If you are deemed fit for service, you will return to MEPS for job selection. Contrary to what I was initially told, depression rules out many jobs in the AF.

Will (underage drinking) affect my enlistment? (top)


Will this affect my enlistment? I am currently finishing my first year in college and looking to enlist in the Air Force. When I was 18, I received an underage drinking ticket at a New Year's party. It’s been about a year and a half since then. ... I looked it up, and it said it was a "non-traffic ordinance violation." How does this affect my enlistment and job options?


Not a big deal.

As long as you paid it, talk to your recruiter about it. It could come up and haunt you if you don't.

How can I make the military my career? (top)


I'm debating between the AF & Navy. Here recently I've been leaning toward the AF. The problem is, I want to make a 20-year career out of the military. I would like to get the best job available and get promoted on a regular basis. I would rather not be cut and sent home, so my question is; How safe would it be to join the AF for the long run, compared to the Navy?

Response 1:

1. If you do well on the ASVAB, more jobs will be available to you. If you get something that you end up not liking, cross-training may be available to you.

2. Promotions are not candy. They aren't handed out on a regular basis, because they're primarily up to you to do what's required of you to gain the rank, along w/ studying for your tests, being involved in military activities and PFT. While there are percentages and ceilings on the amount every time, you're responsible for your promotions in the long run.

Response 2:

If you are coming into the Air Force and you want to earn things through good, old-fashioned hard work, you will be just fine.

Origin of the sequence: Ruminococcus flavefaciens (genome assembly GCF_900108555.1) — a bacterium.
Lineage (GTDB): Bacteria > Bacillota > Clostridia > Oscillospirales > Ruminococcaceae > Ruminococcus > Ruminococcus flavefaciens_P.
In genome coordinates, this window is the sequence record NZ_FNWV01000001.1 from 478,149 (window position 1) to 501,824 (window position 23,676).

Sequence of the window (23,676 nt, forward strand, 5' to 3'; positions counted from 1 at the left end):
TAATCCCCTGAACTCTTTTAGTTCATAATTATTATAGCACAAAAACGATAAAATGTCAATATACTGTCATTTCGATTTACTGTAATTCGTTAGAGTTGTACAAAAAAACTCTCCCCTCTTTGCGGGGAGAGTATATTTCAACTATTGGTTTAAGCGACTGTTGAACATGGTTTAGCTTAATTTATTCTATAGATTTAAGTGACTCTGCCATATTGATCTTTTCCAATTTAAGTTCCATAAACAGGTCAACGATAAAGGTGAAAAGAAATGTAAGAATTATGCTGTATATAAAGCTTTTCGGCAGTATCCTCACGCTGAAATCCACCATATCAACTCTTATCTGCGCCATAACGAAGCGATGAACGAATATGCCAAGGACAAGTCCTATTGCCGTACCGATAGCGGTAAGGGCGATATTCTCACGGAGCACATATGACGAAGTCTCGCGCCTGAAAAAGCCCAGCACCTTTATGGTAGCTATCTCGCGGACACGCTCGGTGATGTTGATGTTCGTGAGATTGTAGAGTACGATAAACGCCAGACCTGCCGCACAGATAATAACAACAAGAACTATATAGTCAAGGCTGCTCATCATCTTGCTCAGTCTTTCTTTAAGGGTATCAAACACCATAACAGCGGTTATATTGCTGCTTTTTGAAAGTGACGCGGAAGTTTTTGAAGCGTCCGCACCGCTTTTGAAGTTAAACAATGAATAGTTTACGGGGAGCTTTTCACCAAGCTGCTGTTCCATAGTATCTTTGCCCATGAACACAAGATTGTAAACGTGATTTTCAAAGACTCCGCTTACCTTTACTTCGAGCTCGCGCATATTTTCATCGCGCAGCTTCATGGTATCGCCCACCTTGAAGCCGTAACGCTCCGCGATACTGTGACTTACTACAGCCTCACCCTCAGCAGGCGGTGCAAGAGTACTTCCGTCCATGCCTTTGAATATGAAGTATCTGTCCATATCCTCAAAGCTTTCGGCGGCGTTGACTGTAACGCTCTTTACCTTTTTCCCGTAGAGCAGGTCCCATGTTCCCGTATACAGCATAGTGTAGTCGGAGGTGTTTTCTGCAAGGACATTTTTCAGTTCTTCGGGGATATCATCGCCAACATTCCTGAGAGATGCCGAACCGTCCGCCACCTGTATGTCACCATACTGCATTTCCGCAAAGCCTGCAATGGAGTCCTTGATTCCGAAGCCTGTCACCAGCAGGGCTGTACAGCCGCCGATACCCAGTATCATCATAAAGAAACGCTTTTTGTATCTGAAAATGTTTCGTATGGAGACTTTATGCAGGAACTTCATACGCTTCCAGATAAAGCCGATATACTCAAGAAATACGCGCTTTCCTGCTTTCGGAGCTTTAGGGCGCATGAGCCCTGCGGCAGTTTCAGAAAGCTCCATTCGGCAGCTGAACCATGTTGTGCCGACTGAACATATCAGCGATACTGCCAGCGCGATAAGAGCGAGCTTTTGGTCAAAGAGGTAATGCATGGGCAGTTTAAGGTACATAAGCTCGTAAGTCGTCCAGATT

If you come into the Air Force and are lazy or don't give a darn and think the world will just come to you on a silver platter? Those are the folks that are going to be weeded out.

The brutal truth before enlisting (top)

Good statement for those considering joining any branch of the military.

We enlist for what we can give, not what we can receive. That's why we call it "The Service;'' we serve others before we even think of serving ourselves.

Your family, friends and your children will miss you as terribly as you miss them, and they'll never want you to leave their side again. It is the sad, true nature of the military family. This is something you're going to have to face square on, or you're doomed before you begin.

You say you want to enlist to provide a better life for your children? Wrong, dead wrong if you're enlisting for the benefits. There are a lot of easier ways to make a living than being in the military, because it's not just a job. It becomes your whole life.

You have to be prepared to drop everything you're doing and leave everything you love in the name of duty. The hours are long, the pay is lousy and the working conditions can be totally brutal, and if you stay around long enough, friends die and you will see combat. It is the true nature of military life.

You enlist to serve your country, because you believe in who you are and what you're doing as an American service member. In fact, you believe so much that you willingly put your life on the line in accomplishment of your unit's mission and, most importantly, to protect the lives of your friends, your fellow service members.